Polymaker PolyCast Filament 1.75mm for Investment Casting 750g Cardboard Spool - 3D Printer Filament for Lost Wax Investment Casting, Similar to Wax Filament for Metal Casting Plaster Cleanly Burn Out https://a.co/d/5J3QGSH
 
I wonder how much work it is to hand sand the PLA print before casting?
Or ist it possible to sand blast the PLA to get rid of print lines?
Maybe a quick sand blast of the metal part can remove the "print lines"?
 
I have found the PLA lines in castings to be surprisingly deep.
They can be buffed off with a sanding sponge in a die grinder, but it takes more work than you may think, and requires removing more matierial than you may expect.

For a small part, you may need to allow for the removed material in the size of the printed pattern.

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There are PLA varieties made specifically for lost PLA casting. They have low ash and burn out more easily. I have heard that some are very soft and don’t make good prints. Good reports on others. Check this out on Amazon:

Polymaker PolyCast Filament 1.75mm for Investment Casting 750g Cardboard Spool - 3D Printer Filament for Lost Wax Investment Casting, Similar to Wax Filament for Metal Casting Plaster Cleanly Burn Out https://a.co/d/5J3QGSH
I would not purchase a large amount of the clean burn out material before trying it.

I have heard some issues of water absorption, if I remember correctly, but check me on that.

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There are PLA varieties made specifically for lost PLA casting. They have low ash and burn out more easily. I have heard that some are very soft and don’t make good prints. Good reports on others. Check this out on Amazon:

Polymaker PolyCast Filament 1.75mm for Investment Casting 750g Cardboard Spool - 3D Printer Filament for Lost Wax Investment Casting, Similar to Wax Filament for Metal Casting Plaster Cleanly Burn Out https://a.co/d/5J3QGSH
I have found standard PLA works just fine so no need for the added expense.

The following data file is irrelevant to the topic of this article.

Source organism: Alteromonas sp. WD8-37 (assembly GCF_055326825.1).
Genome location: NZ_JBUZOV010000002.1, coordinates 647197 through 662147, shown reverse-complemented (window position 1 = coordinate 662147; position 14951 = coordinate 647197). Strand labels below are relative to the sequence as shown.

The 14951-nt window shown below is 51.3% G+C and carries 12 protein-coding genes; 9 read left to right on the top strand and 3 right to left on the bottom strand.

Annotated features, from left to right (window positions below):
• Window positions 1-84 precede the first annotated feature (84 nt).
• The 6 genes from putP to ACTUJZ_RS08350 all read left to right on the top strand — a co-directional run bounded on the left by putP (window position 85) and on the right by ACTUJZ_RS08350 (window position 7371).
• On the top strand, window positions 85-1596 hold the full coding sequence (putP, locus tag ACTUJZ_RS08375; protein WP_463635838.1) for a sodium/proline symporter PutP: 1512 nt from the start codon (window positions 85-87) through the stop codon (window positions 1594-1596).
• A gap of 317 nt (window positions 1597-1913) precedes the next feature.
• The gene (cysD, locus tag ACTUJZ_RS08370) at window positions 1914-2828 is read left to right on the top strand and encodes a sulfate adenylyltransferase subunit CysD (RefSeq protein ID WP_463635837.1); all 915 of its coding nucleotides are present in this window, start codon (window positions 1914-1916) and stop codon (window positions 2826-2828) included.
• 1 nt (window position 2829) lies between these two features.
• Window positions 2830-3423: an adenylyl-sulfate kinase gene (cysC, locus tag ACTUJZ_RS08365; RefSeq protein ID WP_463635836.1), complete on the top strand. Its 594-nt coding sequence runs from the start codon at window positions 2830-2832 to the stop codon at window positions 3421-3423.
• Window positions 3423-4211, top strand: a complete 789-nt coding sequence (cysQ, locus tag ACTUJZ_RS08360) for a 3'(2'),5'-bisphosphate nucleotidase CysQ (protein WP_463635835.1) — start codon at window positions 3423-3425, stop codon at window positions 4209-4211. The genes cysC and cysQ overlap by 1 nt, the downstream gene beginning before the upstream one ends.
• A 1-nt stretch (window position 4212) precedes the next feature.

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All this gets a big "WOW!" from me. All I have done (apart from casting lead fishng weights) is using Plaster of Paris simple moulds with aluminium or MAZAK scrap re-melted. Mu patterns were bits of bar-stock, wood, wax or whatever making a shape to make a lump of metal for machining.
Keep up the interesting posts, guys.
K2
 
Back when I started learning foundry work, I purchased some Zamack, thinking that it would work much better than 356 aluminum due to its "lower melting point".
As it turns out, practically speaking, there is no significant difference between the melting temperature of zamak and the melting temperature of 356 aluminum, especially with regards to the burner output and the crucible used.

And the zamak just melts in front of a drill bit, and so it basically useless to me for engine work.
I can drill gray iron with no cutting fluids.

Zamak does have nice mass to it, and I hear it wears well too.

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I have had really good luck with ZMAC, it melts at around 700 f, I think Al is nearer to 1200. Drills and machines great and no sign of melting when drilled or turned. I melt it in an electric pot made for melting. lead. The neat thing is you can use segmented aluminum molds with proper coatings.

I wonder if you had a good alloy or were using scrap? I think it is under-appreciated in the hobby.
 
I had some good Zamak ingots, but drilling it just seemed to cause it to melt in front of the bit.